Atlanta’s mayor: reversing a crisis — Business Management Daily: Free Reports on Human Resources, Employment Law, Office Management, Office Communication, Office Technology and Small Business Tax Business Management Daily
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Atlanta’s mayor: reversing a crisis

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in Best-Practices Leadership,Leaders & Managers

Since winning office two years ago, Atlanta Mayor Shirley Franklin has shown what it takes to turn crisis into opportunity.

The problem: Atlanta has a century old sewer system, and it needs a $3 billion overhaul: a situation that four decades of mayors have ignored and deferred. Unlike the mayors before her, Franklin has virtually no chance of looking to Washington for money. Instead, she’s had to face imposing astronomical rate increases on residents, who might have to pay $100 a month, and on businesses, that each might have to fork over $100,000 a month.

The crisis: The courts threatened to shut down all development until the city started addressing its sewer problem. Next, the governor offered Atlanta a $100 million loan, a small fraction of the money it needed.

Finally, the president of the Georgia senate, Eric Johnson, published a letter in the Atlanta Journal-Constitution, vowing “I will fight any effort to shift the costs of Atlanta’s sewer repairs onto the taxpayers.”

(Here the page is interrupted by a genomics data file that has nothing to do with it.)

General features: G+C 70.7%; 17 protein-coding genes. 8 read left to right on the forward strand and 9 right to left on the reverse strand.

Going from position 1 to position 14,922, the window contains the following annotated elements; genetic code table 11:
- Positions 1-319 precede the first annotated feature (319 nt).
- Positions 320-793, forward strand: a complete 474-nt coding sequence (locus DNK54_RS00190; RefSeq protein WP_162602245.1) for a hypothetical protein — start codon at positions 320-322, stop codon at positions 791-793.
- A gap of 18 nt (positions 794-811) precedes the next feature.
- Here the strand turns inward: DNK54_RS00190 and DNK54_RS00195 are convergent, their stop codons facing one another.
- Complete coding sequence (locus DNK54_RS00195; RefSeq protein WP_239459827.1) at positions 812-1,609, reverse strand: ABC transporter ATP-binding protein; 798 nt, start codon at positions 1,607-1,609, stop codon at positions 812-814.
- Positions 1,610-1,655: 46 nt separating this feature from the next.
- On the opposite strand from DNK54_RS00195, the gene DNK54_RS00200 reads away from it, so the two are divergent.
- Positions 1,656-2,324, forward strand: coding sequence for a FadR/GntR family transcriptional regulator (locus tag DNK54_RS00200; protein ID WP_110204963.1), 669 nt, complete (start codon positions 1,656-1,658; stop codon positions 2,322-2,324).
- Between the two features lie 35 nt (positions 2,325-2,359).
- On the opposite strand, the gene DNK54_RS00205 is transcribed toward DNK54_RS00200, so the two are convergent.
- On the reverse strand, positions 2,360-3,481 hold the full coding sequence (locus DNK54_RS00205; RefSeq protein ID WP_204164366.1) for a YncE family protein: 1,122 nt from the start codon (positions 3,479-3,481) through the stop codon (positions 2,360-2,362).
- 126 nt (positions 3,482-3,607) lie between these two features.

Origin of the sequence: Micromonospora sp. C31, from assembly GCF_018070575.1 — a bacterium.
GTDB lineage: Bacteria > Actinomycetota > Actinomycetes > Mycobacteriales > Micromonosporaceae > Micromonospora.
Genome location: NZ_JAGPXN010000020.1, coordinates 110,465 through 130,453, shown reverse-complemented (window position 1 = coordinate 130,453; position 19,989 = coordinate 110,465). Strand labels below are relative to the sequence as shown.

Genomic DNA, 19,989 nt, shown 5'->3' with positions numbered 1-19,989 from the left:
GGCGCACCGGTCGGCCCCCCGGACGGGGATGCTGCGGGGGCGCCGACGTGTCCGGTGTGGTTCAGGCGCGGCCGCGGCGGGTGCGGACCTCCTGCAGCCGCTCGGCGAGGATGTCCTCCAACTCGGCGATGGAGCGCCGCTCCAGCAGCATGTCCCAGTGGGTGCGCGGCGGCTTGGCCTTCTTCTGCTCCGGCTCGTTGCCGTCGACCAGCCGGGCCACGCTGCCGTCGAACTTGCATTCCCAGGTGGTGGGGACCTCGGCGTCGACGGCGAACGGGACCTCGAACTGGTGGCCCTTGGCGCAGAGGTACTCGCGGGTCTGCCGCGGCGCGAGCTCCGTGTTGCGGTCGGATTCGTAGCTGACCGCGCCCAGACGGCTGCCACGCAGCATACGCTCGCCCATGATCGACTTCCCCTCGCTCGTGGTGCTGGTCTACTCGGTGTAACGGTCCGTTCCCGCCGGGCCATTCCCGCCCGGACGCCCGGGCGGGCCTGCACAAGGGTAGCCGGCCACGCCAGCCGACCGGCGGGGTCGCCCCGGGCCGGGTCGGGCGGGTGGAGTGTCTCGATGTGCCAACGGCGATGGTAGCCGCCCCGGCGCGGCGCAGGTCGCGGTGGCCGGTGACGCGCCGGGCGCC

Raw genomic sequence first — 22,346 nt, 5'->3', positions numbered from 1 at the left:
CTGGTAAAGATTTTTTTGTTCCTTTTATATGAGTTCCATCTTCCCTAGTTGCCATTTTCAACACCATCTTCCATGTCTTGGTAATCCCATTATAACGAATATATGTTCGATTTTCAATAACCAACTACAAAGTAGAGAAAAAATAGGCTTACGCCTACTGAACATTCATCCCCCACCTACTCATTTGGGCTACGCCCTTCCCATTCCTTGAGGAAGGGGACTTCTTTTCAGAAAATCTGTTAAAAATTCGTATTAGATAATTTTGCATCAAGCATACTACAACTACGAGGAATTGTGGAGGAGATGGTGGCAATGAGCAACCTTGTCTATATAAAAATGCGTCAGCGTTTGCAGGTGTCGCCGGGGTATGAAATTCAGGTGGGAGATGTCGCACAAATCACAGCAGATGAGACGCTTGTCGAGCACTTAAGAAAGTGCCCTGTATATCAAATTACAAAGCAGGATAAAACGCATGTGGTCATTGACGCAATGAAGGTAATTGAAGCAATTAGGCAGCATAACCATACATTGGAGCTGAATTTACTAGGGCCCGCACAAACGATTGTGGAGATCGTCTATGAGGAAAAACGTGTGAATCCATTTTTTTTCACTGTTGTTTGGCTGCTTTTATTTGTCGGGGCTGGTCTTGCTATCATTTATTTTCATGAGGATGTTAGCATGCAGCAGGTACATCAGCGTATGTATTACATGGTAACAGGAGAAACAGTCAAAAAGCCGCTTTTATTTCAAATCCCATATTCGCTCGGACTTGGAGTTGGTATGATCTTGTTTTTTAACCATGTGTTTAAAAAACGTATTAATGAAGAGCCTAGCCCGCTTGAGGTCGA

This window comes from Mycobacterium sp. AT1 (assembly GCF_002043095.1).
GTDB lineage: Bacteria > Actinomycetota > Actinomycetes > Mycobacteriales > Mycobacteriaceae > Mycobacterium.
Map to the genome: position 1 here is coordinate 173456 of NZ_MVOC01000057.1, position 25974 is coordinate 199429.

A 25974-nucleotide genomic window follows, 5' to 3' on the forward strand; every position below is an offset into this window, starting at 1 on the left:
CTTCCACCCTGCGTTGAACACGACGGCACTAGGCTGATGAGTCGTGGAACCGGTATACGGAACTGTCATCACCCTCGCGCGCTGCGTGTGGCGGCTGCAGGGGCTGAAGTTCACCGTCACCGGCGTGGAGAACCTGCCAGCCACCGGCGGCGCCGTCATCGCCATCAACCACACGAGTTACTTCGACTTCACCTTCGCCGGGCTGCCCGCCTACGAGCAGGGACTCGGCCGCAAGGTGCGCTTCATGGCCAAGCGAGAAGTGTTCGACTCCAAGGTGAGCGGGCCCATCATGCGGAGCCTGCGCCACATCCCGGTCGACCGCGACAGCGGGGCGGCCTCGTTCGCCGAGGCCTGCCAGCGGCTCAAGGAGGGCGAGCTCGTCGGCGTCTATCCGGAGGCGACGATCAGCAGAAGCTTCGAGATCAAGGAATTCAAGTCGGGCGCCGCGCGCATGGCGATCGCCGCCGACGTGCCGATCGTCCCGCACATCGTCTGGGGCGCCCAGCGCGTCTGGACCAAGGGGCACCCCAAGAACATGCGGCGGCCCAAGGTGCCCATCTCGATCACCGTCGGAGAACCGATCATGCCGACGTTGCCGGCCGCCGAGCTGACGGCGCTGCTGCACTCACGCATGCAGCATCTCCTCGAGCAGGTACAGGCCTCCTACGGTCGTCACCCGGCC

The opportunity: The letter might have provoked Franklin’s fury. Instead, it served as a catalyst. She’d already formed coalitions with unexpected partners, including the Atlanta Chamber of Commerce.

She’d hired a state lobbyist who is a friend and ally of Johnson’s. When Johnson’s letter appeared, the lobbyist urged Johnson to sit down with the mayor, who convinced him that her city would shoulder its share of the burden for fixing the sewers.

The result: Right after Franklin’s private meeting with Johnson, the governor anted up a $500 million loan package. Then, the GOP-controlled state senate considered a sales tax increase sponsored by none other than Johnson himself. Franklin also worked with local business leaders to persuade the city council to pass stiff rate increases.

“Before her,” says Johnson, “Atlanta hadn’t been taking leadership, they were viewed as corrupt; no one trusted them.”

— Adapted from “How to Win Friends and Repair a City,” Rob Gurwitt, Governing.

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